Friday, April 10, 2009

Maersk Alabama captain tries to escape; French hostage killed

It was a day without complete success in dealing with two hostage incidents involving Somali pirates, one American, the other French.

Undated photo of Maersk Alabama
(from Maersk Lines)

The captain of the Maersk Alabama, Richard Phillips, attempted to escape from his captors last night. According to reports, Phillips jumped into the sea, possibly in a bid to have nearby American naval personnel pick him up. Unfortunately, the pirates re-captured the captain and continue to hold him. They are said to be asking for $2 million in ransom for his release.

Capt. Richard Phillips
(Reuters/Phillips Family)

Meanwhile, French forces went after the pirates holding five people aboard a yacht that was seized last Saturday by pirates. The Tanit was heading towards the Zanzibar Archipelago, skippered by French couple ChloƩ and Florent Lemacon. Also aboard were the Lemacon's young son and another couple. According to the BBC and Reuters, French officials decided to act after negotiations with the pirate captors broke down yesterday. A rescue team was sent to board the yacht and free the hostages, but in the ensuing engagement Florent Lemacon was killed, along with two of the pirates. Three other pirates were captured. No word on any injury to the others.

Florent Lemacon with family aboard Tanit prior to capture by pirates
(from Lemacon's blog)

While all this was going on, the Norwegian freighter Bow Asir appears to have been released today. It had been held since March 26 (see my earlier note on this here).

It's too early to speculate on what went wrong in the French engagement or to even criticize their actions while there are many other hostages currently being held by pirates. Similarly, some are questioning the manner in which the U.S. is responding to Phillips' situation, even going so far as to label this a failure of the Obama administration. I would say that these views are questionable and being made far too early, and without a full picture of things. Without sounding too harsh, remember that we are talking about one individual being held by armed captors in a lifeboat. There are over 220 other mariners from a variety of nations still in pirate hands today.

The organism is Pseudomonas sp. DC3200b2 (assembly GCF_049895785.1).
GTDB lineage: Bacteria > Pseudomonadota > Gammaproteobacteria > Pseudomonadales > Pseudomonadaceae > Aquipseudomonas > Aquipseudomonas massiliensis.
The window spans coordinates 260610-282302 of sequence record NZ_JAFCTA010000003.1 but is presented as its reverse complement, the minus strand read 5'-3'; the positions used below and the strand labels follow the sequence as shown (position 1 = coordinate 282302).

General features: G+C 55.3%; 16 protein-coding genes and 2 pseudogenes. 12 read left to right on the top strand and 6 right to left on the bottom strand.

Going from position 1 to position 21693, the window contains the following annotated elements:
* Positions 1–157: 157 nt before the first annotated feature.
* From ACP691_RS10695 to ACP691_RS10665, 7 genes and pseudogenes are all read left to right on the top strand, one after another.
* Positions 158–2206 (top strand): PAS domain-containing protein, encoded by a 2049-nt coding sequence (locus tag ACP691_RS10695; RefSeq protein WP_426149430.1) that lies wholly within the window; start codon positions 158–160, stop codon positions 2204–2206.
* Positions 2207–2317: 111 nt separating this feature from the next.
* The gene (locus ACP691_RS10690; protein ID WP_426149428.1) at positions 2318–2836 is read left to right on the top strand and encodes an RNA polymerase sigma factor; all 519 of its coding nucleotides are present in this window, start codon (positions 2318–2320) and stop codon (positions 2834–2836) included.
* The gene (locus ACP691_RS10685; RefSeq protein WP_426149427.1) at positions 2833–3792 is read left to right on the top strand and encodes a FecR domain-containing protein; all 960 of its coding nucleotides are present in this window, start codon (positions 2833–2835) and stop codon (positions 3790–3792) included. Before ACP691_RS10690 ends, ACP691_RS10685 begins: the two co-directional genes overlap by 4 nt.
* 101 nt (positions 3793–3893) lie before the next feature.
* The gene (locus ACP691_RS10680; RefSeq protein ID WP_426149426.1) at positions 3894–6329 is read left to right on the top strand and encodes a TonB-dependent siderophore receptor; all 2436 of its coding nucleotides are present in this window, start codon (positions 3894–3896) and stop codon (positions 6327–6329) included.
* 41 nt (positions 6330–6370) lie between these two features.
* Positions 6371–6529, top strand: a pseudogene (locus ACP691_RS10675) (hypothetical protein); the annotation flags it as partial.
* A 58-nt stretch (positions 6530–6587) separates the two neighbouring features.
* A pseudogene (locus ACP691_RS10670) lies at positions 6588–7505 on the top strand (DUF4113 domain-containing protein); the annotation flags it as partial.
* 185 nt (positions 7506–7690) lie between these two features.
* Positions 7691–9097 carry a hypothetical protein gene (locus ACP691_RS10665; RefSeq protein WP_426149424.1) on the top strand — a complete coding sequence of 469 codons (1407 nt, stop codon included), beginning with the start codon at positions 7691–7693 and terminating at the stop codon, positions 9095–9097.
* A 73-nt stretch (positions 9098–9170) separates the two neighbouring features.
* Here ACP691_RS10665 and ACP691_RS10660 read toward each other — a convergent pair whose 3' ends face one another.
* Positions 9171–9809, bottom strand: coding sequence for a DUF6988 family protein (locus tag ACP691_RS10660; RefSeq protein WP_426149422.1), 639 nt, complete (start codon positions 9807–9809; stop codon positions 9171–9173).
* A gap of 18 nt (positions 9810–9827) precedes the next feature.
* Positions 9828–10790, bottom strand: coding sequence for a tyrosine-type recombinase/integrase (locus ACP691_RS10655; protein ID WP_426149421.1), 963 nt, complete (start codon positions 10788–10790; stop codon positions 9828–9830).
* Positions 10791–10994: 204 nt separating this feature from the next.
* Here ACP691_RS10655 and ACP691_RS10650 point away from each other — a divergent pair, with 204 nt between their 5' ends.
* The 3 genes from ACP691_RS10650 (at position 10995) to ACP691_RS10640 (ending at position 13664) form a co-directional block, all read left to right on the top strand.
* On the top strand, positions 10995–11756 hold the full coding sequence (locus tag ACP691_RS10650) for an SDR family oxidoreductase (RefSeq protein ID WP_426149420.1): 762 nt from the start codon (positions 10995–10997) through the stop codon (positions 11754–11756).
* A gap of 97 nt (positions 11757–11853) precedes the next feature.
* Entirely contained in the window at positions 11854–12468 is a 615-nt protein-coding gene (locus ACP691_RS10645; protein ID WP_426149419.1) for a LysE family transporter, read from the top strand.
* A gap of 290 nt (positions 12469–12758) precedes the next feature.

As I wrote earlier, there are lots of people offering up analyses and opinions that are often incorrect. (See also EagleSpeak's recent posting that corrects the errors in just one of these sorts of things.) Even the venerable BBC World Service put up an item today with the headline: Piracy off the Horn of Africa: out of control? It's not long, and ends with, "The hijackings are threatening to destabilise one of the world's busiest shipping lanes."

It's vitally important to remain focused and calm and as objective as possible about what's happening on the other side of the globe. That's how any professional mariner would react to a dangerous situation. Journalists, reporters, bloggers and pundits need to try this, too.

And, per that BBC report: Piracy is not out of control off the HoA. Pirates are in complete control and they know exactly what they're doing. Our responses have been, perhaps, out of control and diffused. And the activites of pirates are not 'threatening' to destabilize the seas of East Africa. That happened a decade ago. Today, these pirates have made the threat a reality.

1 comment:

Albrecht said...

why use "bills of marques" "or reprisal" or other similiar legal charters to allow the private sector to take care of the pirate problem? Been done in the past with success. Likewise we should consider piracy-at-sea different from terrorism, bank seige, etc. And we should "give in". Simply pay off to get high value ships/people/hostages out. Then bombard or blockade whatever port the pirates flee, seize the bank account(s) where the moneys are wired, and blow the pirate ship out of the water.